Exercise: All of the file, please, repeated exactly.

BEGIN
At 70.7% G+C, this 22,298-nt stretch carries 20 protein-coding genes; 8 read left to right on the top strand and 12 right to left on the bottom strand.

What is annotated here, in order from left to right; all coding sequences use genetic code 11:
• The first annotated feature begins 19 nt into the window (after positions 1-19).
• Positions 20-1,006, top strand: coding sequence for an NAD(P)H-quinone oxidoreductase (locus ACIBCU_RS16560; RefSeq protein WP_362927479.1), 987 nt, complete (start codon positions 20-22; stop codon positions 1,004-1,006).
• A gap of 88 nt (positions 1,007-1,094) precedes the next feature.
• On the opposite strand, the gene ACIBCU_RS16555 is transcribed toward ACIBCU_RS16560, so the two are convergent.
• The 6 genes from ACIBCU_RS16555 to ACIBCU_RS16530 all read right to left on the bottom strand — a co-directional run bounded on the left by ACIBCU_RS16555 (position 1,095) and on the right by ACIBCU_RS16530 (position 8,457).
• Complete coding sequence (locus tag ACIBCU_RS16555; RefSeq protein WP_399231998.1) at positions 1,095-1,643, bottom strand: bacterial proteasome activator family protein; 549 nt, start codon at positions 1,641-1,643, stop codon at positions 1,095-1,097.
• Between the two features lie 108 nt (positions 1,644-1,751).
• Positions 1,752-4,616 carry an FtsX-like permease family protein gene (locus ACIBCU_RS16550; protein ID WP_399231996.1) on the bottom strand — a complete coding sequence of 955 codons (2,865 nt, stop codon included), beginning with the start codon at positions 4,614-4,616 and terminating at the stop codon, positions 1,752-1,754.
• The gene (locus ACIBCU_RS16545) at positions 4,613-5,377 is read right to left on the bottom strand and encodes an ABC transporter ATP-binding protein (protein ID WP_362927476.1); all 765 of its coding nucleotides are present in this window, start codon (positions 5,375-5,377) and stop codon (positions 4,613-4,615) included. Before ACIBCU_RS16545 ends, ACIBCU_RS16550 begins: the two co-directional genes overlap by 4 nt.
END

At 70.7% G+C, this 22,298-nt stretch carries 20 protein-coding genes; 8 read left to right on the top strand and 12 right to left on the bottom strand.

What is annotated here, in order from left to right; all coding sequences use genetic code 11:
• The first annotated feature begins 19 nt into the window (after positions 1-19).
• Positions 20-1,006, top strand: coding sequence for an NAD(P)H-quinone oxidoreductase (locus ACIBCU_RS16560; RefSeq protein WP_362927479.1), 987 nt, complete (start codon positions 20-22; stop codon positions 1,004-1,006).
• A gap of 88 nt (positions 1,007-1,094) precedes the next feature.
• On the opposite strand, the gene ACIBCU_RS16555 is transcribed toward ACIBCU_RS16560, so the two are convergent.
• The 6 genes from ACIBCU_RS16555 to ACIBCU_RS16530 all read right to left on the bottom strand — a co-directional run bounded on the left by ACIBCU_RS16555 (position 1,095) and on the right by ACIBCU_RS16530 (position 8,457).
• Complete coding sequence (locus tag ACIBCU_RS16555; RefSeq protein WP_399231998.1) at positions 1,095-1,643, bottom strand: bacterial proteasome activator family protein; 549 nt, start codon at positions 1,641-1,643, stop codon at positions 1,095-1,097.
• Between the two features lie 108 nt (positions 1,644-1,751).
• Positions 1,752-4,616 carry an FtsX-like permease family protein gene (locus ACIBCU_RS16550; protein ID WP_399231996.1) on the bottom strand — a complete coding sequence of 955 codons (2,865 nt, stop codon included), beginning with the start codon at positions 4,614-4,616 and terminating at the stop codon, positions 1,752-1,754.
• The gene (locus ACIBCU_RS16545) at positions 4,613-5,377 is read right to left on the bottom strand and encodes an ABC transporter ATP-binding protein (protein ID WP_362927476.1); all 765 of its coding nucleotides are present in this window, start codon (positions 5,375-5,377) and stop codon (positions 4,613-4,615) included. Before ACIBCU_RS16545 ends, ACIBCU_RS16550 begins: the two co-directional genes overlap by 4 nt.